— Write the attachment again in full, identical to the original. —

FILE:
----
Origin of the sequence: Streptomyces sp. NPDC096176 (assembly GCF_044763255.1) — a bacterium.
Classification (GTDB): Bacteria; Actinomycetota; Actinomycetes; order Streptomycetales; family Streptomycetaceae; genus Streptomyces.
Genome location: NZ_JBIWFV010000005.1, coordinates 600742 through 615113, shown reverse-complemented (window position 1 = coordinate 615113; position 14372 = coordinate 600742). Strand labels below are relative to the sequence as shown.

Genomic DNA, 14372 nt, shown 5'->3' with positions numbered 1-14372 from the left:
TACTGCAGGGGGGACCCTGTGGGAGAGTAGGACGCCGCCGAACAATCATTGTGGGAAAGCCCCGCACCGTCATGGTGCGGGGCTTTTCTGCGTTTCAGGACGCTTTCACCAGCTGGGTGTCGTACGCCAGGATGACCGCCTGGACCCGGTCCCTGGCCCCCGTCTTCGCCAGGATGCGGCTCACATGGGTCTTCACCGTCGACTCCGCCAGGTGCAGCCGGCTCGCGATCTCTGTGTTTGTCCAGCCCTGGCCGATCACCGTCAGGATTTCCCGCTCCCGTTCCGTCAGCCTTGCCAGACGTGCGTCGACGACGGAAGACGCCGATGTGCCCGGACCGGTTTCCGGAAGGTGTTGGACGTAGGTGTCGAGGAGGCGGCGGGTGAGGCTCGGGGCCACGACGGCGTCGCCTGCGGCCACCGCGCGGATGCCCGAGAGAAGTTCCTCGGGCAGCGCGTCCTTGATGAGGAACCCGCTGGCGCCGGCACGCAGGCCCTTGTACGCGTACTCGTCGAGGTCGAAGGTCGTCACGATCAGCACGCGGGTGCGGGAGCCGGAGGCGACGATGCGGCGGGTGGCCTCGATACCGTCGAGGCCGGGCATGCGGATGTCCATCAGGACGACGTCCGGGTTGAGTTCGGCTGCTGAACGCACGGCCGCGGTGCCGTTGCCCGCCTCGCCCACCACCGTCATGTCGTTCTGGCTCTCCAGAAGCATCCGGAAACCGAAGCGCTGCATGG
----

Origin of the sequence: Streptomyces sp. NPDC096176 (assembly GCF_044763255.1) — a bacterium.
Classification (GTDB): Bacteria; Actinomycetota; Actinomycetes; order Streptomycetales; family Streptomycetaceae; genus Streptomyces.
Genome location: NZ_JBIWFV010000005.1, coordinates 600742 through 615113, shown reverse-complemented (window position 1 = coordinate 615113; position 14372 = coordinate 600742). Strand labels below are relative to the sequence as shown.

Genomic DNA, 14372 nt, shown 5'->3' with positions numbered 1-14372 from the left:
TACTGCAGGGGGGACCCTGTGGGAGAGTAGGACGCCGCCGAACAATCATTGTGGGAAAGCCCCGCACCGTCATGGTGCGGGGCTTTTCTGCGTTTCAGGACGCTTTCACCAGCTGGGTGTCGTACGCCAGGATGACCGCCTGGACCCGGTCCCTGGCCCCCGTCTTCGCCAGGATGCGGCTCACATGGGTCTTCACCGTCGACTCCGCCAGGTGCAGCCGGCTCGCGATCTCTGTGTTTGTCCAGCCCTGGCCGATCACCGTCAGGATTTCCCGCTCCCGTTCCGTCAGCCTTGCCAGACGTGCGTCGACGACGGAAGACGCCGATGTGCCCGGACCGGTTTCCGGAAGGTGTTGGACGTAGGTGTCGAGGAGGCGGCGGGTGAGGCTCGGGGCCACGACGGCGTCGCCTGCGGCCACCGCGCGGATGCCCGAGAGAAGTTCCTCGGGCAGCGCGTCCTTGATGAGGAACCCGCTGGCGCCGGCACGCAGGCCCTTGTACGCGTACTCGTCGAGGTCGAAGGTCGTCACGATCAGCACGCGGGTGCGGGAGCCGGAGGCGACGATGCGGCGGGTGGCCTCGATACCGTCGAGGCCGGGCATGCGGATGTCCATCAGGACGACGTCCGGGTTGAGTTCGGCTGCTGAACGCACGGCCGCGGTGCCGTTGCCCGCCTCGCCCACCACCGTCATGTCGTTCTGGCTCTCCAGAAGCATCCGGAAACCGAAGCGCTGCATGG